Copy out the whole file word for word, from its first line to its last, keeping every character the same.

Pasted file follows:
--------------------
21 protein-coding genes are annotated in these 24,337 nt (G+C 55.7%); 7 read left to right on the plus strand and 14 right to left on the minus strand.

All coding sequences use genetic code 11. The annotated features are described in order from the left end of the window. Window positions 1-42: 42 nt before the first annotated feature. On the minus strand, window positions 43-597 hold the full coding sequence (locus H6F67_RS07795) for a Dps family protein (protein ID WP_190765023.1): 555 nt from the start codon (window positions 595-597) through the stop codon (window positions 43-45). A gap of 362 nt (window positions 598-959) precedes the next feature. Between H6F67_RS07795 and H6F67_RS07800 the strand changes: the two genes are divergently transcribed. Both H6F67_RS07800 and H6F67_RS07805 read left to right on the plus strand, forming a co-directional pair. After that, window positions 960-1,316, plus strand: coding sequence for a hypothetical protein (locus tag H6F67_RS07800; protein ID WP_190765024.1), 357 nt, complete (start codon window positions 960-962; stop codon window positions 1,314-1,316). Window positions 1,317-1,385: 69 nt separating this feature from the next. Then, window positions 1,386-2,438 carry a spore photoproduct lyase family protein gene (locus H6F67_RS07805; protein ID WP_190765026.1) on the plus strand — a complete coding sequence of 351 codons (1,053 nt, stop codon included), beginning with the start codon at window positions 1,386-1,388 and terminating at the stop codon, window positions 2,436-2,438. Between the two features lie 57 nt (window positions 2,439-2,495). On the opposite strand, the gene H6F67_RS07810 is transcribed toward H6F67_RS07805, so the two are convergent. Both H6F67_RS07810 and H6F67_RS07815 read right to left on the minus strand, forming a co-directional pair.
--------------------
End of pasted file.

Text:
21 protein-coding genes are annotated in these 24,337 nt (G+C 55.7%); 7 read left to right on the plus strand and 14 right to left on the minus strand.

All coding sequences use genetic code 11. The annotated features are described in order from the left end of the window. Window positions 1-42: 42 nt before the first annotated feature. On the minus strand, window positions 43-597 hold the full coding sequence (locus H6F67_RS07795) for a Dps family protein (protein ID WP_190765023.1): 555 nt from the start codon (window positions 595-597) through the stop codon (window positions 43-45). A gap of 362 nt (window positions 598-959) precedes the next feature. Between H6F67_RS07795 and H6F67_RS07800 the strand changes: the two genes are divergently transcribed. Both H6F67_RS07800 and H6F67_RS07805 read left to right on the plus strand, forming a co-directional pair. After that, window positions 960-1,316, plus strand: coding sequence for a hypothetical protein (locus tag H6F67_RS07800; protein ID WP_190765024.1), 357 nt, complete (start codon window positions 960-962; stop codon window positions 1,314-1,316). Window positions 1,317-1,385: 69 nt separating this feature from the next. Then, window positions 1,386-2,438 carry a spore photoproduct lyase family protein gene (locus H6F67_RS07805; protein ID WP_190765026.1) on the plus strand — a complete coding sequence of 351 codons (1,053 nt, stop codon included), beginning with the start codon at window positions 1,386-1,388 and terminating at the stop codon, window positions 2,436-2,438. Between the two features lie 57 nt (window positions 2,439-2,495). On the opposite strand, the gene H6F67_RS07810 is transcribed toward H6F67_RS07805, so the two are convergent. Both H6F67_RS07810 and H6F67_RS07815 read right to left on the minus strand, forming a co-directional pair.